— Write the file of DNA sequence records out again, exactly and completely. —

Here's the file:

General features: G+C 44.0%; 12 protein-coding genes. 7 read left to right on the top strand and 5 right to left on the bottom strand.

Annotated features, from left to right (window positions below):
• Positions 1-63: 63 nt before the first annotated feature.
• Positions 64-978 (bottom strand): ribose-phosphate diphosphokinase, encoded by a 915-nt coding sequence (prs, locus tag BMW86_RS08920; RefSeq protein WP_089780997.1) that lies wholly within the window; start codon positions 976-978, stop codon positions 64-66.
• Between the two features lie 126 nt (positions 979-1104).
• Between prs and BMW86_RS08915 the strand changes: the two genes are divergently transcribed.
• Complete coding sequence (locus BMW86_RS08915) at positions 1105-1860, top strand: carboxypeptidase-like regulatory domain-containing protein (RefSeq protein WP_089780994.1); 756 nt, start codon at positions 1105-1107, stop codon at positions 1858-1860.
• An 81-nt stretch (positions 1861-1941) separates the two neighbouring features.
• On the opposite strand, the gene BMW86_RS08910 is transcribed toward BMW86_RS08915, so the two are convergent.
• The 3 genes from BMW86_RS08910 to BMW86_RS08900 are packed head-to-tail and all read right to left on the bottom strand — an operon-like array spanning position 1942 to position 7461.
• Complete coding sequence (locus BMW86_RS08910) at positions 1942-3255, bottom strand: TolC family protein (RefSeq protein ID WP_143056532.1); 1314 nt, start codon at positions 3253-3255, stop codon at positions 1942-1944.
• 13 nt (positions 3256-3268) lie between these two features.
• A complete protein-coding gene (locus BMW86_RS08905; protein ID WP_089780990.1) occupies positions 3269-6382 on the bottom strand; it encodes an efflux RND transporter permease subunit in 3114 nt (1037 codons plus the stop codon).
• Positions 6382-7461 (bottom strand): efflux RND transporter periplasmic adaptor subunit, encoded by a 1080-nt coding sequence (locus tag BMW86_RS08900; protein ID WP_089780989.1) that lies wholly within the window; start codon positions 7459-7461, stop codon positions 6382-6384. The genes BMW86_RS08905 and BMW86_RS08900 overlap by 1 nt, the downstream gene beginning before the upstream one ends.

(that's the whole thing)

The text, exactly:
General features: G+C 44.0%; 12 protein-coding genes. 7 read left to right on the top strand and 5 right to left on the bottom strand.

Annotated features, from left to right (window positions below):
• Positions 1-63: 63 nt before the first annotated feature.
• Positions 64-978 (bottom strand): ribose-phosphate diphosphokinase, encoded by a 915-nt coding sequence (prs, locus tag BMW86_RS08920; RefSeq protein WP_089780997.1) that lies wholly within the window; start codon positions 976-978, stop codon positions 64-66.
• Between the two features lie 126 nt (positions 979-1104).
• Between prs and BMW86_RS08915 the strand changes: the two genes are divergently transcribed.
• Complete coding sequence (locus BMW86_RS08915) at positions 1105-1860, top strand: carboxypeptidase-like regulatory domain-containing protein (RefSeq protein WP_089780994.1); 756 nt, start codon at positions 1105-1107, stop codon at positions 1858-1860.
• An 81-nt stretch (positions 1861-1941) separates the two neighbouring features.
• On the opposite strand, the gene BMW86_RS08910 is transcribed toward BMW86_RS08915, so the two are convergent.
• The 3 genes from BMW86_RS08910 to BMW86_RS08900 are packed head-to-tail and all read right to left on the bottom strand — an operon-like array spanning position 1942 to position 7461.
• Complete coding sequence (locus BMW86_RS08910) at positions 1942-3255, bottom strand: TolC family protein (RefSeq protein ID WP_143056532.1); 1314 nt, start codon at positions 3253-3255, stop codon at positions 1942-1944.
• 13 nt (positions 3256-3268) lie between these two features.
• A complete protein-coding gene (locus BMW86_RS08905; protein ID WP_089780990.1) occupies positions 3269-6382 on the bottom strand; it encodes an efflux RND transporter permease subunit in 3114 nt (1037 codons plus the stop codon).
• Positions 6382-7461 (bottom strand): efflux RND transporter periplasmic adaptor subunit, encoded by a 1080-nt coding sequence (locus tag BMW86_RS08900; protein ID WP_089780989.1) that lies wholly within the window; start codon positions 7459-7461, stop codon positions 6382-6384. The genes BMW86_RS08905 and BMW86_RS08900 overlap by 1 nt, the downstream gene beginning before the upstream one ends.